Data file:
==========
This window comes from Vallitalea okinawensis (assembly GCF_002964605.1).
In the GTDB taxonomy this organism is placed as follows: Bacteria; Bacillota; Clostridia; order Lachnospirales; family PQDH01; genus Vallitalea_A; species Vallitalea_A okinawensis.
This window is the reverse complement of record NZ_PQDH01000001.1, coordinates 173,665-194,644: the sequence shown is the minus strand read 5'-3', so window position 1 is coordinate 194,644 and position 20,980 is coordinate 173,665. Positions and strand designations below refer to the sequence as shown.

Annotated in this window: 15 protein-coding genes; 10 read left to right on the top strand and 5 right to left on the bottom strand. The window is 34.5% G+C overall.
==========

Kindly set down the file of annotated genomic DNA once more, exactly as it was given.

This window comes from Vallitalea okinawensis (assembly GCF_002964605.1).
In the GTDB taxonomy this organism is placed as follows: Bacteria; Bacillota; Clostridia; order Lachnospirales; family PQDH01; genus Vallitalea_A; species Vallitalea_A okinawensis.
This window is the reverse complement of record NZ_PQDH01000001.1, coordinates 173,665-194,644: the sequence shown is the minus strand read 5'-3', so window position 1 is coordinate 194,644 and position 20,980 is coordinate 173,665. Positions and strand designations below refer to the sequence as shown.

Annotated in this window: 15 protein-coding genes; 10 read left to right on the top strand and 5 right to left on the bottom strand. The window is 34.5% G+C overall.